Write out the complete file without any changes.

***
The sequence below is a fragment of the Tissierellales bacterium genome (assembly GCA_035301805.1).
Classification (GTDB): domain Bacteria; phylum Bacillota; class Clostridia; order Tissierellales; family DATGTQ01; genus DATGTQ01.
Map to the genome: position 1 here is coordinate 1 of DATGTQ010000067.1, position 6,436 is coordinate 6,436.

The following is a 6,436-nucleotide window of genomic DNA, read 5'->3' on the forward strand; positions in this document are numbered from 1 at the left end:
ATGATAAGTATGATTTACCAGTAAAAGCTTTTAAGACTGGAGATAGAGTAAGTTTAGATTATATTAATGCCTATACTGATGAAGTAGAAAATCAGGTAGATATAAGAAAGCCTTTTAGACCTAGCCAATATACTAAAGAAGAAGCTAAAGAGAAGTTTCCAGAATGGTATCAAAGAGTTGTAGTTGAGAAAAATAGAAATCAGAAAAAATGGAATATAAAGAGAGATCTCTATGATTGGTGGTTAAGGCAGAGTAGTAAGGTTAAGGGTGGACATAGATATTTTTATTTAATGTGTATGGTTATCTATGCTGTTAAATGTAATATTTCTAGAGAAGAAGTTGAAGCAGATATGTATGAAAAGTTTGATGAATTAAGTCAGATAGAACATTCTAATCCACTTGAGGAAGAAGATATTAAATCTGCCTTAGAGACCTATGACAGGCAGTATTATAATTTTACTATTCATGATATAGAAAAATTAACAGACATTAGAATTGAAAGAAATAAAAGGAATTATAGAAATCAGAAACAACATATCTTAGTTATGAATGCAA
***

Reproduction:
The sequence below is a fragment of the Tissierellales bacterium genome (assembly GCA_035301805.1).
Classification (GTDB): domain Bacteria; phylum Bacillota; class Clostridia; order Tissierellales; family DATGTQ01; genus DATGTQ01.
Map to the genome: position 1 here is coordinate 1 of DATGTQ010000067.1, position 6,436 is coordinate 6,436.

The following is a 6,436-nucleotide window of genomic DNA, read 5'->3' on the forward strand; positions in this document are numbered from 1 at the left end:
ATGATAAGTATGATTTACCAGTAAAAGCTTTTAAGACTGGAGATAGAGTAAGTTTAGATTATATTAATGCCTATACTGATGAAGTAGAAAATCAGGTAGATATAAGAAAGCCTTTTAGACCTAGCCAATATACTAAAGAAGAAGCTAAAGAGAAGTTTCCAGAATGGTATCAAAGAGTTGTAGTTGAGAAAAATAGAAATCAGAAAAAATGGAATATAAAGAGAGATCTCTATGATTGGTGGTTAAGGCAGAGTAGTAAGGTTAAGGGTGGACATAGATATTTTTATTTAATGTGTATGGTTATCTATGCTGTTAAATGTAATATTTCTAGAGAAGAAGTTGAAGCAGATATGTATGAAAAGTTTGATGAATTAAGTCAGATAGAACATTCTAATCCACTTGAGGAAGAAGATATTAAATCTGCCTTAGAGACCTATGACAGGCAGTATTATAATTTTACTATTCATGATATAGAAAAATTAACAGACATTAGAATTGAAAGAAATAAAAGGAATTATAGAAATCAGAAACAACATATCTTAGTTATGAATGCAA